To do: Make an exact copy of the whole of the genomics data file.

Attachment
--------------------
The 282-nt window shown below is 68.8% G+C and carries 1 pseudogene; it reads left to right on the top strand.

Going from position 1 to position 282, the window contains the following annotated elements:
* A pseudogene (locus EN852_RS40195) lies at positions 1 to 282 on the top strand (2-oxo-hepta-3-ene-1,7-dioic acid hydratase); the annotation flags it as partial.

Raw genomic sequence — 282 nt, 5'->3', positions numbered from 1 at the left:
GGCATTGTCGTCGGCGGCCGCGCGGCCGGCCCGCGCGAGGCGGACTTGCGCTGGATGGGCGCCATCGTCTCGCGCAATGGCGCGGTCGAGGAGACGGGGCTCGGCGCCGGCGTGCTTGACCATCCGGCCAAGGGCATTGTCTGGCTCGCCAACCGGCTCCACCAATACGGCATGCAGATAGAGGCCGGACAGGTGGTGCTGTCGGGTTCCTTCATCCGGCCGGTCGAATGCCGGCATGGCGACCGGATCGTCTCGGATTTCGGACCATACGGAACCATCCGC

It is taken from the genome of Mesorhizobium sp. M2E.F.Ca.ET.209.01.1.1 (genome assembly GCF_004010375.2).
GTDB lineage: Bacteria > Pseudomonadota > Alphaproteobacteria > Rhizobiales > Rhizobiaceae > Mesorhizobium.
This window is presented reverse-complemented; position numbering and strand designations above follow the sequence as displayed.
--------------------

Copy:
The 282-nt window shown below is 68.8% G+C and carries 1 pseudogene; it reads left to right on the top strand.

Going from position 1 to position 282, the window contains the following annotated elements:
* A pseudogene (locus EN852_RS40195) lies at positions 1 to 282 on the top strand (2-oxo-hepta-3-ene-1,7-dioic acid hydratase); the annotation flags it as partial.

Raw genomic sequence — 282 nt, 5'->3', positions numbered from 1 at the left:
GGCATTGTCGTCGGCGGCCGCGCGGCCGGCCCGCGCGAGGCGGACTTGCGCTGGATGGGCGCCATCGTCTCGCGCAATGGCGCGGTCGAGGAGACGGGGCTCGGCGCCGGCGTGCTTGACCATCCGGCCAAGGGCATTGTCTGGCTCGCCAACCGGCTCCACCAATACGGCATGCAGATAGAGGCCGGACAGGTGGTGCTGTCGGGTTCCTTCATCCGGCCGGTCGAATGCCGGCATGGCGACCGGATCGTCTCGGATTTCGGACCATACGGAACCATCCGC

It is taken from the genome of Mesorhizobium sp. M2E.F.Ca.ET.209.01.1.1 (genome assembly GCF_004010375.2).
GTDB lineage: Bacteria > Pseudomonadota > Alphaproteobacteria > Rhizobiales > Rhizobiaceae > Mesorhizobium.
This window is presented reverse-complemented; position numbering and strand designations above follow the sequence as displayed.